FIG. 11 is a schematic diagram of an alternate brake arrangement having one permanent stationary magnet 110 that is contiguous to two magnetic elements 112, 114 to form a racetrack-shaped member with opposed open ends. A rotating magnetic element 116 that is not a permanent magnet is attached to a motor rotor 118, with this arrangement having two positions of attraction that will impede the rotation of the motor when the magnet-containing stationary member and the rotating magnetic element 116 are in close proximity to each other.

FIG. 12 is a schematic diagram of an alternate brake arrangement having one circular magnetic element 120 that is not a permanent magnet. A rotating permanent magnet 122 is attached to a motor rotor 124 between opposed radially-oriented lands 126, 128 of the stationary element 120. This arrangement has two positions of attraction that will impede the rotation of the motor when the magnet 122 and the magnetic element 120 are in close proximity to each other.

FIG. 13 is a schematic diagram of an alternate brake arrangement having one circular magnetic element 130 that is not a magnet and a rotating permanent magnet 132 attached to a motor rotor 134 between four radially-oriented equally spaced lands 136. This arrangement has four positions of attraction that will impede the rotation of the motor when the magnet and the magnetic element are in close proximity to each other.

FIG. 14 is a schematic diagram of an alternate brake arrangement having two stationary magnetic elements 140, 142 that are not a magnets. The stationary elements 140, 142 are generally racetrack-shaped and have open ends. The stationary elements 140, 142 are disposed substantially orthogonal to each other as shown with the combined four open ends of the magnets 140, 142 being spaced 90 from each other. A rotating magnet 144 is attached to a motor rotor 146 between the open ends of the elements 140, 142, with this arrangement having four positions of attraction that will impede the rotation of the motor when the magnet and the magnetic element are in close proximity to each other.

FIG. 15 is a schematic diagram of an alternate brake arrangement having one stationary square magnetic element 150 that is not a magnet. Extending inwardly from the center of each side of the element 150 and perpendicular thereto is a respective land 152. A rotating magnet 154 is disposed between the lands 152 and is attached to a motor rotor 156, with this arrangement having four positions of attraction that will impede the rotation of the motor when the magnet and the magnetic element are in close proximity to each other.

FIG. 16 is a schematic diagram of an alternate brake arrangement having one stationary circular magnetic element 160 that is not a magnet. Two radially-oriented permanent magnets 162, 164 extend inwardly from the element 160 and are diametrically opposed to each other. A rotating magnetic element 166 that is not a magnet is attached to a motor rotor 168, with this arrangement having two positions of attraction that will impede the rotation of the motor when the magnets and the magnetic element are in close proximity to each other.

FIG. 17 is a schematic diagram of an alternate brake arrangement having one stationary circular magnetic element 170 that is not a magnet. Four radially-oriented permanent magnets 172 extend inwardly from the element 170 and are equidistantly spaced from each other. A rotating magnetic element 174 that is not a magnet is attached to a motor rotor 176, with this arrangement having four positions of attraction that will impede the rotation of the motor when the magnets and the magnetic element are in close proximity to each other.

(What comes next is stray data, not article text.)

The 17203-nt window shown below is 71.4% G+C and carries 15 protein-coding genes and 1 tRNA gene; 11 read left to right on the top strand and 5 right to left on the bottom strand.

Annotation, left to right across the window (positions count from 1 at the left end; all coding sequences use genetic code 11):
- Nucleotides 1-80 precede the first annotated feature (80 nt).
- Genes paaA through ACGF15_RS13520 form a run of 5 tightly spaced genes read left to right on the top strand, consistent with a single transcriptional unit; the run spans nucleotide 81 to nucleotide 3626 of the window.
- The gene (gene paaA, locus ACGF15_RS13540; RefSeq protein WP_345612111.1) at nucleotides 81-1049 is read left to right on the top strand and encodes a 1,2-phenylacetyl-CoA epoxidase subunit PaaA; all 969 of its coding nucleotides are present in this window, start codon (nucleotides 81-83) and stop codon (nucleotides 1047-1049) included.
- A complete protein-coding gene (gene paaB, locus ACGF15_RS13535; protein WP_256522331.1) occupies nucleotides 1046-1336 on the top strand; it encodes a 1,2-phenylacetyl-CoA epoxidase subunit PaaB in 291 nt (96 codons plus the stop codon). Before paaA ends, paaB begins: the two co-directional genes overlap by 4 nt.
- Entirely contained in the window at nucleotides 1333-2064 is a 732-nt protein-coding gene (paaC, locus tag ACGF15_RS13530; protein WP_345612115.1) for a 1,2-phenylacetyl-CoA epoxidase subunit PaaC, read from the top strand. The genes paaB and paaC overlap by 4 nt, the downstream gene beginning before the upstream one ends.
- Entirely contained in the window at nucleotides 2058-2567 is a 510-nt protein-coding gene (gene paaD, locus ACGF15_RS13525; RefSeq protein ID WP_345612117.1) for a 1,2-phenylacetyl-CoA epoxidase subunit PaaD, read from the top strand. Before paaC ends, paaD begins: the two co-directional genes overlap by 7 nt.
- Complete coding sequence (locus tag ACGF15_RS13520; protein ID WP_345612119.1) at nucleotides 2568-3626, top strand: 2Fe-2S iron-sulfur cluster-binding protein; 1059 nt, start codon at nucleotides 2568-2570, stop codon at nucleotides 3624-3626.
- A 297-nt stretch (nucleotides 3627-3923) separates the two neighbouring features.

While the particular BRAKING SYSTEM FOR POWERED WINDOW COVERING as herein shown and described in detail is fully capable of attaining the above-described aspects of the invention, it is to be understood that it is the presently preferred embodiment of the present invention and thus, is representative of the subject matter which is broadly contemplated by the present invention, that the scope of the present invention fully encompasses other embodiments which may become obvious to those skilled in the art, and that the scope of the present invention is accordingly to be limited by nothing other than the appended claims, in which reference to an element in the singular is not intended to mean “one and only one” unless explicitly so stated, but rather “one or more.” All structural and functional equivalents to the elements of the above-described preferred embodiment that are known or later come to be known to those of ordinary skill in the art are expressly incorporated herein by reference and are intended to be encompassed by the present claims. Moreover, it is not necessary for a device or method to address each and every problem sought to be solved by the present invention, for it is to be encompassed by the present claims. Furthermore, no element, component, or method step in the present disclosure is intended to be dedicated to the public regardless of whether the element, component, or method step is explicitly recited in the claims. No claim element herein is to be construed under the provisions of 35 U.S.C. section 112, sixth paragraph, unless the element is expressly recited using the phrase “means for.”

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US7057360 *Dec 13, 2004Jun 6, 2006Mu-Chuan HsuMotor assembly for folding/unfolding foldable screen
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Classifications
U.S. Classification310/77, 310/93, 188/267, 310/152, 160/168.10P
International ClassificationH02K49/10, E05F5/00, E06B9/90, E06B9/32
Cooperative ClassificationE06B9/32, E05Y2900/106, E06B9/90, H02K49/10, E05Y2201/21, E05Y2900/00, E05F5/00, E05Y2201/266, E05Y2201/258
European ClassificationH02K49/10, E05F5/00, E06B9/90, E06B9/32
Legal Events
DateCodeEventDescription
May 23, 2003ASAssignment
Owner name: HARMONIC DESIGN, INC., CALIFORNIA
Free format text: ASSIGNMENT OF ASSIGNORS INTEREST;ASSIGNORS:WALKER, WINSTON G.;SCHMELING, DAVE;SCHARF, RICH;REEL/FRAME:014125/0901
Effective date: 20030509
May 5, 2005ASAssignment
Owner name: SOMFY SAS, FRANCE
Free format text: ASSIGNMENT OF ASSIGNORS INTEREST;ASSIGNOR:HARMONIC DESIGN, INC.;REEL/FRAME:016256/0584
Effective date: 20050504
Owner name: SOMFY SAS, FRANCE
Free format text: ASSIGNMENT OF ASSIGNORS INTEREST;ASSIGNOR:HARMONIC DESIGN, INC.;REEL/FRAME:016182/0750
Effective date: 20050504
Mar 4, 2008FPAYFee payment
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Mar 16, 2012FPAYFee payment
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Feb 25, 2016FPAYFee payment